5) What are the key rates the RBI employs?
The key policy or 'signalling' rates include the repo rate, reverse repo rate, cash reserve ratio and statutory liquidity ratio.
Repo rate is the rate at which RBI lends to banks for short periods. If the RBI wants to make it more expensive for banks to borrow money, it increases the repo rate. If it wants to make it cheaper for banks to borrow money, it reduces the repo rate.
Reverse repo rate is the rate of interest at which the RBI borrows funds from other banks in the short term. The banks use this facility to deposit their short-term excess funds with the RBI and earn interest on it.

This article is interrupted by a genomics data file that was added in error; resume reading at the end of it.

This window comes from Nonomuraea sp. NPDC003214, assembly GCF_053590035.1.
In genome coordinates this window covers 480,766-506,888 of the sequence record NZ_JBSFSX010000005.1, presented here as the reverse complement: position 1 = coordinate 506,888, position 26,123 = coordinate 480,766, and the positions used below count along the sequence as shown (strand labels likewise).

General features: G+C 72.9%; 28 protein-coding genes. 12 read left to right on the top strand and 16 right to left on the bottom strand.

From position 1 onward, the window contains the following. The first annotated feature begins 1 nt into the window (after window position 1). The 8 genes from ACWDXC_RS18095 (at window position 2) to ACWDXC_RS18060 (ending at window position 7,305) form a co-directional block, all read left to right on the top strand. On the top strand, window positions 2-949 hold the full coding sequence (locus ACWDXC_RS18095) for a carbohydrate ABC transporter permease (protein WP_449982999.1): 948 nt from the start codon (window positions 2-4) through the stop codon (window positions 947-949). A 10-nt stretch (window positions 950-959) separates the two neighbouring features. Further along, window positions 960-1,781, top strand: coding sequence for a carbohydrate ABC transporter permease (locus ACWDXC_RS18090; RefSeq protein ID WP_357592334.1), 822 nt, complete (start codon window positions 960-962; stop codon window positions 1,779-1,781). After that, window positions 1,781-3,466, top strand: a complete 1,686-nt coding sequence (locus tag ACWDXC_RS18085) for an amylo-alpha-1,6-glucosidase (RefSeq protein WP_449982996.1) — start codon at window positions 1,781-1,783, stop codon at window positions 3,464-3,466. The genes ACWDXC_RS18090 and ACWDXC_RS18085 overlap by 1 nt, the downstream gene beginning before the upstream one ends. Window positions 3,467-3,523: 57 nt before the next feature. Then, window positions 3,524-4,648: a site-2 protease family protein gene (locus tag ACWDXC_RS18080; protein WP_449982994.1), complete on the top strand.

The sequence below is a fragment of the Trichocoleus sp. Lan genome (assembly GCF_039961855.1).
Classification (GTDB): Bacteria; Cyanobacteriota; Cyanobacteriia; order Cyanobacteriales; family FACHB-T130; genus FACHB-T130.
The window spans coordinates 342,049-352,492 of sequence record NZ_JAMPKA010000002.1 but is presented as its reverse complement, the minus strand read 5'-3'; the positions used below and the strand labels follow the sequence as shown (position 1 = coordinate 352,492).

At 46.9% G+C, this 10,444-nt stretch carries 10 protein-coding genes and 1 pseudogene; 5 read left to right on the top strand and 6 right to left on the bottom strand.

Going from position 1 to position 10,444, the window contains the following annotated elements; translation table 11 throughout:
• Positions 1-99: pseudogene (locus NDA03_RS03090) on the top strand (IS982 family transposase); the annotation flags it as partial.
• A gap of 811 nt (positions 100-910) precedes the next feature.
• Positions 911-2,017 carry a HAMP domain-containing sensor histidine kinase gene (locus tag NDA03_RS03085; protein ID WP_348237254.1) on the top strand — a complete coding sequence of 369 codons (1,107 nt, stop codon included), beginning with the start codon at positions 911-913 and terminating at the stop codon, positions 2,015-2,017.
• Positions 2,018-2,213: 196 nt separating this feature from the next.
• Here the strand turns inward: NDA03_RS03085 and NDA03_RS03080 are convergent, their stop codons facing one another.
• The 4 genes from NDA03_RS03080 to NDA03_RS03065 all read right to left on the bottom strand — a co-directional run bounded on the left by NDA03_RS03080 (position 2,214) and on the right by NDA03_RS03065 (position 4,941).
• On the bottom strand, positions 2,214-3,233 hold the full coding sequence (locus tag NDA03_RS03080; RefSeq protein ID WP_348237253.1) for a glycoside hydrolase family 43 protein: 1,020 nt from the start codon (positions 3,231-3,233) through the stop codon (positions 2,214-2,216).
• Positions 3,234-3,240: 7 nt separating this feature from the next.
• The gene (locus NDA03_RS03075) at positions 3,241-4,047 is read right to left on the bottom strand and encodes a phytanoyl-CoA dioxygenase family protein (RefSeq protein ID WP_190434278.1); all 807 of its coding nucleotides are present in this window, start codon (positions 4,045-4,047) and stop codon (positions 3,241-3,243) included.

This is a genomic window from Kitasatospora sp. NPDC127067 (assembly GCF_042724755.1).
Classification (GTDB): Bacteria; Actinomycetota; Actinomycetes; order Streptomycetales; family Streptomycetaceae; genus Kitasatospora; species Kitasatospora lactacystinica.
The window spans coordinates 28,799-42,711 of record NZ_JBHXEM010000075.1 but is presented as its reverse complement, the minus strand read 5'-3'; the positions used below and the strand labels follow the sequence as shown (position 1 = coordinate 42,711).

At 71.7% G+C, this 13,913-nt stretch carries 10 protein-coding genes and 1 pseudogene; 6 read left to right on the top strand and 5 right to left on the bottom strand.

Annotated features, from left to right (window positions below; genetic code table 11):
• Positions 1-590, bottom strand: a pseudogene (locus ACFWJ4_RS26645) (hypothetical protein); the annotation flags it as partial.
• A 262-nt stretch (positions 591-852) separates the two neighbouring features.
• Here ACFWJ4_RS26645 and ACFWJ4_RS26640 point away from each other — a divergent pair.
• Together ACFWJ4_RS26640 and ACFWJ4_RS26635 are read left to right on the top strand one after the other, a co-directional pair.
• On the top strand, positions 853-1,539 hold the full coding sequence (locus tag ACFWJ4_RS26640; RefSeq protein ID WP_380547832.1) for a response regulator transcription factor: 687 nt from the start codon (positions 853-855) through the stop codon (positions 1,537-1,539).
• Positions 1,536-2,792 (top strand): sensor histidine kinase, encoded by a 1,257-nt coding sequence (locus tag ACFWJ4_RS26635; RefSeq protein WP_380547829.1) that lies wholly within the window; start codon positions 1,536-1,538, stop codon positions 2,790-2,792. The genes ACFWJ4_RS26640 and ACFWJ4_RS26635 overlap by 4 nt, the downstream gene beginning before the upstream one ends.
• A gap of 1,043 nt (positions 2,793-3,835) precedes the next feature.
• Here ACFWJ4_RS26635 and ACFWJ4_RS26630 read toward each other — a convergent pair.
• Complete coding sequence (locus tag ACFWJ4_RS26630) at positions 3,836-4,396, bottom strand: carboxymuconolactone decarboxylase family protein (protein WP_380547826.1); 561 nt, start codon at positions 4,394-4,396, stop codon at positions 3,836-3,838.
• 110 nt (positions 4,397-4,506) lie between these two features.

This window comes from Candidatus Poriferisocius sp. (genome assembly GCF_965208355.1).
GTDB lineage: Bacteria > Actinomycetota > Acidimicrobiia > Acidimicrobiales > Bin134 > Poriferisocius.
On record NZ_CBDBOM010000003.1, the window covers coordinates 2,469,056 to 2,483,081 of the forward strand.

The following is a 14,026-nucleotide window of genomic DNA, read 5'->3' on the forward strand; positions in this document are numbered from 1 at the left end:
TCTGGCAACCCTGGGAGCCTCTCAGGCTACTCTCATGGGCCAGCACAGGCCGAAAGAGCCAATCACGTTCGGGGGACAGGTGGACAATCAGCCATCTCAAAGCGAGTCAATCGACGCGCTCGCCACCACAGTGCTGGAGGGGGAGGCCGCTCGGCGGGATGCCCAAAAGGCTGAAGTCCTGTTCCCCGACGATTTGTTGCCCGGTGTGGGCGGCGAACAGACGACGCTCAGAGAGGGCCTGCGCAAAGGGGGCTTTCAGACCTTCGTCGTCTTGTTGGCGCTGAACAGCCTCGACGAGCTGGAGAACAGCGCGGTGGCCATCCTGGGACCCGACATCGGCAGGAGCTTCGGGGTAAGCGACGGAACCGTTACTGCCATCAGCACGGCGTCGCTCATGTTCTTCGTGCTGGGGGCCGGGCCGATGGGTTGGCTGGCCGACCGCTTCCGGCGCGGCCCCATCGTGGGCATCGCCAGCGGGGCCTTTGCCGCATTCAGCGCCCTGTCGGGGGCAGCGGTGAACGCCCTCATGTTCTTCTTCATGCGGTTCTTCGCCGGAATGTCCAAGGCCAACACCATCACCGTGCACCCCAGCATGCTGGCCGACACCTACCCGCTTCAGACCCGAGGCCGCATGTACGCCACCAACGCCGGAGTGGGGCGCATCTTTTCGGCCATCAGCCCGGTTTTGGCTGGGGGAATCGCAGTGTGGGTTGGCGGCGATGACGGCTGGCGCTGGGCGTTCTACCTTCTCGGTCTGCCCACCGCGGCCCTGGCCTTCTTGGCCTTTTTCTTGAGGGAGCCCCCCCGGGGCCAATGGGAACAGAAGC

RBI can reduce liquidity in the banking system by increasing the rate at which it borrows from banks.
Cash Reserve Ratio, or CRR, is the amount of funds that banks have to park with RBI. If RBI decides to increase the cash reserve ratio, the available amount with banks would reduce. The central bank increases CRR to curb surplus liquidity.
Statutory Liquidity Ratio, or SLR, is the minimum percentage of deposits banks have to maintain with the RBI. It can be in the form of gold, cash, government bonds or other approved securities.